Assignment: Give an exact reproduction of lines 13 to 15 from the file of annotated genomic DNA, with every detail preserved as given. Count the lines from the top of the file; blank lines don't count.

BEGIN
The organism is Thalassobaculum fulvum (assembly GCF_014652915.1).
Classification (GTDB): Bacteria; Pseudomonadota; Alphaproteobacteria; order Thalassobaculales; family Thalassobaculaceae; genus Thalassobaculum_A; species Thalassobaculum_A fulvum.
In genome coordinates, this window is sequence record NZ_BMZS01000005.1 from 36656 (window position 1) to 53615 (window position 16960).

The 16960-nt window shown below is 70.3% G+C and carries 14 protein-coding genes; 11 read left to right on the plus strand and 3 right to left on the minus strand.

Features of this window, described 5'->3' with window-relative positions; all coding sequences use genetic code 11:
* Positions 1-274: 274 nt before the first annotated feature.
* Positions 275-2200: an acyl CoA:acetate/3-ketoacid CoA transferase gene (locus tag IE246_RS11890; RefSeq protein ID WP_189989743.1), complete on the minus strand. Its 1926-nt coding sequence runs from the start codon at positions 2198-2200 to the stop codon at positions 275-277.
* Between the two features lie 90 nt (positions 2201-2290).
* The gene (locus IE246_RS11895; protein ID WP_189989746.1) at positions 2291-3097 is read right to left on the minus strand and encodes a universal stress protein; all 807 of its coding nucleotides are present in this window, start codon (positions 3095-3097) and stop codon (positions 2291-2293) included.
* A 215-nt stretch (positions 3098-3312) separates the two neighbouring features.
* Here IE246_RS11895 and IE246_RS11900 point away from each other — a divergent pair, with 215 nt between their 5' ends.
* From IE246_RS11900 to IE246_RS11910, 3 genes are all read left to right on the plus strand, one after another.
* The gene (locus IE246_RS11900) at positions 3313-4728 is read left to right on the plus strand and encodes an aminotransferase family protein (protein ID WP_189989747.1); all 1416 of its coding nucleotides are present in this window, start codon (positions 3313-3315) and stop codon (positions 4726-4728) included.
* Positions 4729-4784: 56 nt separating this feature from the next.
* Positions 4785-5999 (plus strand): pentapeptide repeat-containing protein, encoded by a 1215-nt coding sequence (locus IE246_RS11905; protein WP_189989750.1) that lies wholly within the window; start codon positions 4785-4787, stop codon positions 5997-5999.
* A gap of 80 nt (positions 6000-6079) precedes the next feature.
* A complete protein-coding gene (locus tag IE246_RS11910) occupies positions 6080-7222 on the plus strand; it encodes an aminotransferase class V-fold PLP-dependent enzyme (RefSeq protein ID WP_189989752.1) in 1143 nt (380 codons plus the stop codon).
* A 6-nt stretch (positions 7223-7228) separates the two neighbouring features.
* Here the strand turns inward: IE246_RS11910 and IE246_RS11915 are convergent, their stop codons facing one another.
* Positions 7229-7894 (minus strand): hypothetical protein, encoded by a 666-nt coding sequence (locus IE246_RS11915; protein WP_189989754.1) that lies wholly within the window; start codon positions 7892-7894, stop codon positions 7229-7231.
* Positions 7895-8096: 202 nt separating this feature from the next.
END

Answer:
* The gene (locus IE246_RS11900) at positions 3313-4728 is read left to right on the plus strand and encodes an aminotransferase family protein (protein ID WP_189989747.1); all 1416 of its coding nucleotides are present in this window, start codon (positions 3313-3315) and stop codon (positions 4726-4728) included.
* Positions 4729-4784: 56 nt separating this feature from the next.
* Positions 4785-5999 (plus strand): pentapeptide repeat-containing protein, encoded by a 1215-nt coding sequence (locus IE246_RS11905; protein WP_189989750.1) that lies wholly within the window; start codon positions 4785-4787, stop codon positions 5997-5999.